As the Democrats ramp up their fight against the Republicans ahead of November’s presidential election, Clinton told a conference in New York that she is keen for countries around the world to “collect taxes in an equitable manner, especially from the elites”.
Clinton, who is campaigning for Barack Obama’s reelection, added that leaders need to “tell powerful people things they don't want to hear” over their contributions to state spending.
Republican candidate Mitt Romney, who has proposed cutting income taxes, has come under fire for his own contributions.
He said that he thinks it is fair that he pays a lower tax rate on his investment income of $20m last year than someone who made $50,000 annually.
“Yeah,” Romney said in an interview aired on Sunday on CBS, when he was asked if he thought his relatively low rate was fair.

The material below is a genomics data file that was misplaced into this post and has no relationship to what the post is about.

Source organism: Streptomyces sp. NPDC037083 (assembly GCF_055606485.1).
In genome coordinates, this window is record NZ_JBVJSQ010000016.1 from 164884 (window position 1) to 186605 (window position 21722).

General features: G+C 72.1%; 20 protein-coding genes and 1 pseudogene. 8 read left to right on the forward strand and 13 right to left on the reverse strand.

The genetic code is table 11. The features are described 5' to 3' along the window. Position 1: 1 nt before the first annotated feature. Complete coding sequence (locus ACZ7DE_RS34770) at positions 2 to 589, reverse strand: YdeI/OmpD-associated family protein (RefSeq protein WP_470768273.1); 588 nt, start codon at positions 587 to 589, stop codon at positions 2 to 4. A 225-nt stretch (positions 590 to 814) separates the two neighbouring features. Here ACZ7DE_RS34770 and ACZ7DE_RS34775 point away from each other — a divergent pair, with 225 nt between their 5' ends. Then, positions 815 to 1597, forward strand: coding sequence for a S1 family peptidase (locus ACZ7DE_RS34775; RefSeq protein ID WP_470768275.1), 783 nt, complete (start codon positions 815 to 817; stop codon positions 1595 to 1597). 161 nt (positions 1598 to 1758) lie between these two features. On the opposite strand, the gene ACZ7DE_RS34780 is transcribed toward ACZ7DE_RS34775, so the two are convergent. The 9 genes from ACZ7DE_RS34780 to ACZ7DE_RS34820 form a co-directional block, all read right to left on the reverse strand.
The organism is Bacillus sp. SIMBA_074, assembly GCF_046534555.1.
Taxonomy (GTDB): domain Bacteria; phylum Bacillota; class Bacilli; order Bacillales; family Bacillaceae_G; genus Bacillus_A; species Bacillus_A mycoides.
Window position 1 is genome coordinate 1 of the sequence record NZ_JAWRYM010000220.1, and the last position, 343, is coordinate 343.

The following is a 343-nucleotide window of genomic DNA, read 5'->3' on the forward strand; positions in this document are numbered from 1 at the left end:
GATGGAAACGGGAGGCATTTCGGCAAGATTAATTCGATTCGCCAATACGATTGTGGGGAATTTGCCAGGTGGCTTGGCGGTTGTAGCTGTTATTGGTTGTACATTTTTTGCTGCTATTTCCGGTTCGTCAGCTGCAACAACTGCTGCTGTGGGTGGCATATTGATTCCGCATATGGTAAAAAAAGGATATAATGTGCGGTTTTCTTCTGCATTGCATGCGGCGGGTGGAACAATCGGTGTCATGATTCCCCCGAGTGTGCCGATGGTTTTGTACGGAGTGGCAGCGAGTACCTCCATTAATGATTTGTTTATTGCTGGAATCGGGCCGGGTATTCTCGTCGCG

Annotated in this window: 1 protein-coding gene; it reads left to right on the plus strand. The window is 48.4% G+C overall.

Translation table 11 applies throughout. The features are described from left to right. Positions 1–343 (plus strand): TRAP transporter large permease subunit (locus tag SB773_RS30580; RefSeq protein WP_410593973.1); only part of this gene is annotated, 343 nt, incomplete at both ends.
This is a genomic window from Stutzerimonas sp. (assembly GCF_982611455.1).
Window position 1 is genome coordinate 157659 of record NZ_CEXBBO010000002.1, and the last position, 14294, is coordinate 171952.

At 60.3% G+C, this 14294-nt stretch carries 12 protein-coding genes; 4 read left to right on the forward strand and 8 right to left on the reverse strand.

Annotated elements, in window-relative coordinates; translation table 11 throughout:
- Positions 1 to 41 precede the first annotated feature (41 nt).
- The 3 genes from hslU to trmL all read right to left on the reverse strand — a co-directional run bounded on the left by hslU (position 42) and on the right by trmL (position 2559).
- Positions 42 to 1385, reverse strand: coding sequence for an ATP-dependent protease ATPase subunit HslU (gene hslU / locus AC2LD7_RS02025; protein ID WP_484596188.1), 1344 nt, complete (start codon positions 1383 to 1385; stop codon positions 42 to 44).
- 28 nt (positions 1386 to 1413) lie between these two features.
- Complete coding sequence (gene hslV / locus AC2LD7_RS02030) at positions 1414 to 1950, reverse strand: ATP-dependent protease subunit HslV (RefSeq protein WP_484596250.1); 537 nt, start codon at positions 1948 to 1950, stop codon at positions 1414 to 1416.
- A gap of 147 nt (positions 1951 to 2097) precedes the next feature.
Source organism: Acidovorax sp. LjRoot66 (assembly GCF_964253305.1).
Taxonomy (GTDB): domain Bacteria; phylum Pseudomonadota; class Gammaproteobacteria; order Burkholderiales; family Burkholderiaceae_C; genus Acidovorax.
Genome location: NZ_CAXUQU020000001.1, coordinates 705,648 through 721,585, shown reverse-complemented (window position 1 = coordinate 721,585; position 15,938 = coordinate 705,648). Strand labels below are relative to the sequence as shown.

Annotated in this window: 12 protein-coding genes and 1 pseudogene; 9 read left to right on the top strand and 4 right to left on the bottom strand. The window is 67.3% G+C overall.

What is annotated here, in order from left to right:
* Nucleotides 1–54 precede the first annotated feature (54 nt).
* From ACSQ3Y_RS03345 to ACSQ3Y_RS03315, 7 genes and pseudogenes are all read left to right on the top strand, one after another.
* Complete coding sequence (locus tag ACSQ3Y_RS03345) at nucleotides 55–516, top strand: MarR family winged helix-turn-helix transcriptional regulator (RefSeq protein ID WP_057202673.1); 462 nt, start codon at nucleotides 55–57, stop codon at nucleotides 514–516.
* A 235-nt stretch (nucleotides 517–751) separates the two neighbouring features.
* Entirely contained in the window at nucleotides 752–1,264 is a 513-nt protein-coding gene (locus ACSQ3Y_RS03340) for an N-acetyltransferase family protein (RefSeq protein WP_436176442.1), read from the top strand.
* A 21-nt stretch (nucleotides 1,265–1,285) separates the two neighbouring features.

Romney released his 2011 return on Friday, which showed he paid an effective tax rate of 14.1 percent. Romney pays a lower tax rate because his earnings come from investment income. Earnings from wages can be taxed at a rate of up to 35 percent.
Romney has steadfastly refused to release more than two years of his tax returns, breaking a longstanding presidential campaign tradition.
Democrats contend Romney is hiding something, arguing that the American people have the right to the information so they can make their own judgments about the finances of a potential future president.
Romney has said releasing the returns would just give his rivals' "hundreds of thousands of more pages to pick through, distort and lie about.”
But Barack Obama is facing his own set of problems. The President is due to speak at the UN General Assembly today, amid close scrutiny of his foreign policy.
Relations with Israel, Afghanistan and Iraq have become sore spots on the campaign trail.
Speaking at the Clinton Global Initiative last night, Obama’s ally also urged those taking part in protests across the Middle East to eschew violence.